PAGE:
Figure 1. Number of viral RNA copies in the washing liquid of different meat samples. The washing medium was used to extract viral RNA using the Viral RNA kit (Roche, Germany), and the viral RNA extracted in the washing medium was amplified using quantitative reverse-transcription polymerase chain reaction (qRT-PCR) targeting the spike genes of SARS-CoV-2 (Mabsky Biotech Co., Ltd., China). The LOD of the kit was 610 copies of RNA/mL. LOD, limit of detection. A Viral RNA copies in the washing fluids of low viral titers stored at 4 ℃; B Viral RNA copies in the washing fluids of high viral titers stored at 4 ℃; C Viral RNA copies in the washing fluids of low viral titers stored at - 20 ℃; D Viral RNA copies in the washing fluids of high viral titers stored at - 20 ℃.
In meat samples containing low viral titers stored at - 20 ℃, viral RNA could be detected in the washing fluids of all the samples until 20 dpi at the experiment ending point (Fig. 1C). The average number of viral RNA copies was lower in the salmon meat sample than in the beef and pork meat samples. The number of viral RNA copies in all three meat samples was lower than the LOD number of the kit after 7 dpi. In meat samples containing high viral titers stored at - 20 ℃, viral RNA could be detected in the washing fluids of all samples until 20 dpi (Fig. 1D). The viral RNA copies in three types of meat samples show no significant difference. The number of viral RNA copies was lower than the LOD number of the kit after 9 dpi. Regarding viral isolation, live viruses could be isolated on Vero E6 cells from all of the samples, but were not successful in all the technical replicates (Table 1). The virus was successfully isolated from the washing fluid samples of all the pork and beef meat samples until 6 dpi; however, the isolation rate decreased over time.
In this study, we tested three types of meat stored under two different storage temperatures after inoculation with two different viral concentrations. Viral RNA and live viruses could be detected or isolated from the surface of meat samples collected at different time points. Viral RNA copies were lower on salmon compared with pork and beef, which may be caused by the different texture and fat content of the meat. The viral isolation rate showed no difference under 4 ℃ and - 20 ℃ before 3 dpi; however, the viral isolation rate of the frozen meat samples (- 20 ℃) was higher than that of the fresh storage meat samples (4 ℃) after 3 dpi. Recently, a study published in bioRxiv tested the viral stability in chicken, pork, and salmon meat samples, and found that the viral titer does not reduce at 4 ℃, - 20 ℃, and - 80 ℃, respectively, for 3 weeks (Fisher et al. 2020). However, the viral concentration used in the study was as high as 3 × 106 TCID50/mL, which is significantly higher than the viral titers present in clinical respiratory samples (1 × 103 to 1 × 104 TCID50/mL) that correspond to 107-108 viral RNA copies/mL (Pan et al. 2020; To et al. 2020; Zhang et al. 2020). In our study, we used two viral concentrations and tried to simulate the viral titers present in patient respiratory samples. For a better understanding of the survive time of live virus on the surface of different types of meats, we will carry out a study for a long-stored period in the future.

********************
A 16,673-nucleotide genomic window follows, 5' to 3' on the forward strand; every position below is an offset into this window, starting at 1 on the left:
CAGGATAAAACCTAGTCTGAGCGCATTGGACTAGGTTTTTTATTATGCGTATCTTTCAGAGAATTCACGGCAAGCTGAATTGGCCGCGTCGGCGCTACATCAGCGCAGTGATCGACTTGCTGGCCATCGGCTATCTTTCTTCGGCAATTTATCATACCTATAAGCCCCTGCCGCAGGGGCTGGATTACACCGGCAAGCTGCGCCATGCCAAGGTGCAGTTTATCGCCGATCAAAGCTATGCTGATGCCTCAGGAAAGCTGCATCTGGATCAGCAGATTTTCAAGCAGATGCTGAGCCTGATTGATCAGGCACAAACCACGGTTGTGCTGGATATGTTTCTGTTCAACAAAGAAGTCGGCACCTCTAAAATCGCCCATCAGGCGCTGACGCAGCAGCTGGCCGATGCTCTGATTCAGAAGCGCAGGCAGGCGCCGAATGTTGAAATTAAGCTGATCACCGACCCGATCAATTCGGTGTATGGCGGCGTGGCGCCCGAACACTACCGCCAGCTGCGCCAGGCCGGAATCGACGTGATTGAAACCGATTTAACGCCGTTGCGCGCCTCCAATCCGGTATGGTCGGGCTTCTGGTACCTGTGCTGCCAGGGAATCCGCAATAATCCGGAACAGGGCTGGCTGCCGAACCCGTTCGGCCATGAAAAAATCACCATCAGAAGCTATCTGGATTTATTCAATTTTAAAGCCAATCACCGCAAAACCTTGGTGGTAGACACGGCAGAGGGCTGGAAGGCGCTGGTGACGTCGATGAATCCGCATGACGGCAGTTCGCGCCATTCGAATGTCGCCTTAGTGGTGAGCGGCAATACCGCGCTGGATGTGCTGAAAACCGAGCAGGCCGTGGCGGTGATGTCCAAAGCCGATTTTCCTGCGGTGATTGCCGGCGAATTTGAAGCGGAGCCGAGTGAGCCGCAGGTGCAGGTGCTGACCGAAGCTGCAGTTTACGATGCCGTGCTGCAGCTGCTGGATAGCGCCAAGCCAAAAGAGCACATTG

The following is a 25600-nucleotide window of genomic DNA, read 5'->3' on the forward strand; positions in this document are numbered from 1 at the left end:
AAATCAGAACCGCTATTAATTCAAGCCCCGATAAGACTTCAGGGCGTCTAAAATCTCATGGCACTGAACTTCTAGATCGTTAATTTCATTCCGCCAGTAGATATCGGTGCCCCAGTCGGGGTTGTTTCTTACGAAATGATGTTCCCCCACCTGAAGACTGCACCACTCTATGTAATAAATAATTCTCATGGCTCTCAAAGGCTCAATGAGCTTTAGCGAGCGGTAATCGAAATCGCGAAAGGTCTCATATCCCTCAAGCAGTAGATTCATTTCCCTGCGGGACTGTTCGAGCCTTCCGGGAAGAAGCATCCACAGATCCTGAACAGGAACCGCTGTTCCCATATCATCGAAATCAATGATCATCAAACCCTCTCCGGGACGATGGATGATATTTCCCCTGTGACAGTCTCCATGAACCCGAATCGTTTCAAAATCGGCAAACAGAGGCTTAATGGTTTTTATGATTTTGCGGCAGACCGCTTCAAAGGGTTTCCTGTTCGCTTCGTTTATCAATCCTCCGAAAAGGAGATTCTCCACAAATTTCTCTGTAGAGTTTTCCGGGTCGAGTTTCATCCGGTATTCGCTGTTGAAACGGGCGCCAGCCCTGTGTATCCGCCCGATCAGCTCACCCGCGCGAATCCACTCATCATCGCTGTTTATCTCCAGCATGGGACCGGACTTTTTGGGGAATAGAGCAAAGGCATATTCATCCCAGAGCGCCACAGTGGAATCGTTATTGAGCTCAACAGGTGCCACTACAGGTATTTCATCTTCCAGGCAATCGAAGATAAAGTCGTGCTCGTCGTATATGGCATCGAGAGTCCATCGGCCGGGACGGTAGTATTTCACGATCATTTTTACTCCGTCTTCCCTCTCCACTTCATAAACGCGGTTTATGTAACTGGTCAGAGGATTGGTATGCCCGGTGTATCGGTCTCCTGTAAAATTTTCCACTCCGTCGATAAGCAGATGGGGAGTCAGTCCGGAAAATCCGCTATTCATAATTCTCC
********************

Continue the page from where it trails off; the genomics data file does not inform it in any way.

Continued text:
Generally, compared to those of the lower viral concentration group, samples containing a higher viral concentration had a higher number of viral RNA copies and higher viral isolation rates. However, the viral RNA detection rate is not consistent with the rate of viral isolation as the two methods have different sensitivity. Other groups tested the stability of SARS-CoV-2 at different temperatures and on different surfaces and found that SARS-CoV-2 is sensitive to high temperatures and dry conditions, but it is more stable at low temperatures (Chin et al. 2020; Fisher et al. 2020; van Doremalen et al. 2020). Given the stability of SARS-CoV-2 at low temperatures, there is a risk of SARS-CoV-2 transmission from food products that are a part of the cold chain. Therefore, it is important to quarantine the staff working in food production, packaging, and transportation. We also suggest making necessary hygiene treatment and disinfection processes for food products, before consuming products transported by the cold chain.
Stability of SARS-CoV-2 on the Surfaces of Three Meats in the Setting That Simulates the Cold Chain Transportation
- Received Date: 09 October 2020
- Accepted Date: 01 February 2021
- Published Date: 08 April 2021